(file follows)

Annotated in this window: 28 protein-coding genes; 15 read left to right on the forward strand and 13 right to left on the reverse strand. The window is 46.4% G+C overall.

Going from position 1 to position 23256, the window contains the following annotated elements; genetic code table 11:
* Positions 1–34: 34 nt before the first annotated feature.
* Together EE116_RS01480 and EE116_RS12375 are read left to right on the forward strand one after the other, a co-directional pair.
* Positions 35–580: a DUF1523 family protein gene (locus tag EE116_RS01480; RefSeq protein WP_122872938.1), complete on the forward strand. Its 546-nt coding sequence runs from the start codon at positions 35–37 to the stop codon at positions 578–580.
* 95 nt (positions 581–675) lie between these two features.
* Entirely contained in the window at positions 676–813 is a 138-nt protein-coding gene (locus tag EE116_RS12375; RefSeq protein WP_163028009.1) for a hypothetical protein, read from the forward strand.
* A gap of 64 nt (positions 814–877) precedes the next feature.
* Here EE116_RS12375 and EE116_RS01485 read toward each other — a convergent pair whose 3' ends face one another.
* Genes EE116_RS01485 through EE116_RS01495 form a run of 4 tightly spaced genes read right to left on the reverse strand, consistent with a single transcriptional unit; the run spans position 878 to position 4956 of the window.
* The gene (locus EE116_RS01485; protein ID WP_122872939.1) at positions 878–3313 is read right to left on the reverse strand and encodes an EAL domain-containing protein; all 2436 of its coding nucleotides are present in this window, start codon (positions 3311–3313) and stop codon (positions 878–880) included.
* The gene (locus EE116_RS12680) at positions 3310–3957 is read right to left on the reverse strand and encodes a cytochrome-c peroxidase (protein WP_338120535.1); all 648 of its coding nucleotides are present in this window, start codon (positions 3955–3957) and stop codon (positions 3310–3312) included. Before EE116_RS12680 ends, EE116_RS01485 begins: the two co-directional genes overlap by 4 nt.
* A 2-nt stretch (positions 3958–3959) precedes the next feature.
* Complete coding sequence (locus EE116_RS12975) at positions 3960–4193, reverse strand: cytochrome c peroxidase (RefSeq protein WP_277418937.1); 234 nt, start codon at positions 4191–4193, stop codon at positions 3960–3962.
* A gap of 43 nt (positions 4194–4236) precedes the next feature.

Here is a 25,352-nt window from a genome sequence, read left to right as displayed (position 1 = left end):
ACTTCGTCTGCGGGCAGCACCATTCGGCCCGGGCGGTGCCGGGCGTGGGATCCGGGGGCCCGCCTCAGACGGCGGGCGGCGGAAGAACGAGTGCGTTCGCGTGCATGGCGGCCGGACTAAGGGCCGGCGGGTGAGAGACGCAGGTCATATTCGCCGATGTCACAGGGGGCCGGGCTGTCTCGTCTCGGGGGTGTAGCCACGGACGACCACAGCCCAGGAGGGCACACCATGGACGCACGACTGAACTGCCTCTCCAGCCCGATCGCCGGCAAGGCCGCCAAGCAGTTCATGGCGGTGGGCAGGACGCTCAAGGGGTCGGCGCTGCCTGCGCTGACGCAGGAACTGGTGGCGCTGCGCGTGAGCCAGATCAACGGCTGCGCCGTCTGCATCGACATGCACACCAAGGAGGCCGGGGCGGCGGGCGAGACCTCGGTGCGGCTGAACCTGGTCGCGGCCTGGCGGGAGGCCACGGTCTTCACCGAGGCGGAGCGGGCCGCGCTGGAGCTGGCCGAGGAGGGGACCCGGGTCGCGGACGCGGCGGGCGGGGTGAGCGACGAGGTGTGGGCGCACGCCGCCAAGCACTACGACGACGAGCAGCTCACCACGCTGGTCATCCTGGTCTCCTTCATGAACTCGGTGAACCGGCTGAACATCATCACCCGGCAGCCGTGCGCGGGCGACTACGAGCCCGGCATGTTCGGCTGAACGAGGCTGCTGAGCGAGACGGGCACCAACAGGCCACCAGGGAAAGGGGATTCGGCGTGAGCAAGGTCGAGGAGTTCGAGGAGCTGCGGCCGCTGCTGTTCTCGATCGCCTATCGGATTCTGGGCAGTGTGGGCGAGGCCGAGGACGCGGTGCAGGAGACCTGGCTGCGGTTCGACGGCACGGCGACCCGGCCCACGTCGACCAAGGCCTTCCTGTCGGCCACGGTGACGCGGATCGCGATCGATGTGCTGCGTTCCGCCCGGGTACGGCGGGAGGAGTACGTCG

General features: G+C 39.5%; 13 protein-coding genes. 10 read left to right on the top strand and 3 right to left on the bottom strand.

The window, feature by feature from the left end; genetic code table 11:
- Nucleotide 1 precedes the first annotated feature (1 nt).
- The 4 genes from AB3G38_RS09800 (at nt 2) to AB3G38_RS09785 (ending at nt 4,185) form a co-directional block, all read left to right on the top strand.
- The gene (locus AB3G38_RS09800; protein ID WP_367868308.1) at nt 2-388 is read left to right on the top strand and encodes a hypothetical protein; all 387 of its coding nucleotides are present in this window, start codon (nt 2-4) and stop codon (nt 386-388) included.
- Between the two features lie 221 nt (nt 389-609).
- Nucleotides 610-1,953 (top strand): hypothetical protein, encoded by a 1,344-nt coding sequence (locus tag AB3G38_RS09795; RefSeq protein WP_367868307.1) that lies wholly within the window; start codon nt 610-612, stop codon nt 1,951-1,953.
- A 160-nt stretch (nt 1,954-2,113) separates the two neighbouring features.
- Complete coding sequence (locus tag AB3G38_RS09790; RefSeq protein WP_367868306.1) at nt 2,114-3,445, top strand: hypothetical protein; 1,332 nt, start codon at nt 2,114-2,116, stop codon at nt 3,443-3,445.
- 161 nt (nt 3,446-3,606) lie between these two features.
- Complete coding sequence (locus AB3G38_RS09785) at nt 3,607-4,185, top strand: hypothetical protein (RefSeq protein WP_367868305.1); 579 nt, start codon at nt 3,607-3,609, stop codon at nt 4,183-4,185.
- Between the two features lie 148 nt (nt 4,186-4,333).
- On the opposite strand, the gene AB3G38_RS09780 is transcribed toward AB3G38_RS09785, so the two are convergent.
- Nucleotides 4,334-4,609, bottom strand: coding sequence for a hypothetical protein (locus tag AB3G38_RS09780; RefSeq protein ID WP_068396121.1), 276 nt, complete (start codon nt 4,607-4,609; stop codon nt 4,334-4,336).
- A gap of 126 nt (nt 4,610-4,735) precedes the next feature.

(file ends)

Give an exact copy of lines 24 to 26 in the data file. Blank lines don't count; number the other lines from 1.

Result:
- Nucleotides 610-1,953 (top strand): hypothetical protein, encoded by a 1,344-nt coding sequence (locus tag AB3G38_RS09795; RefSeq protein WP_367868307.1) that lies wholly within the window; start codon nt 610-612, stop codon nt 1,951-1,953.
- A 160-nt stretch (nt 1,954-2,113) separates the two neighbouring features.
- Complete coding sequence (locus tag AB3G38_RS09790; RefSeq protein WP_367868306.1) at nt 2,114-3,445, top strand: hypothetical protein; 1,332 nt, start codon at nt 2,114-2,116, stop codon at nt 3,443-3,445.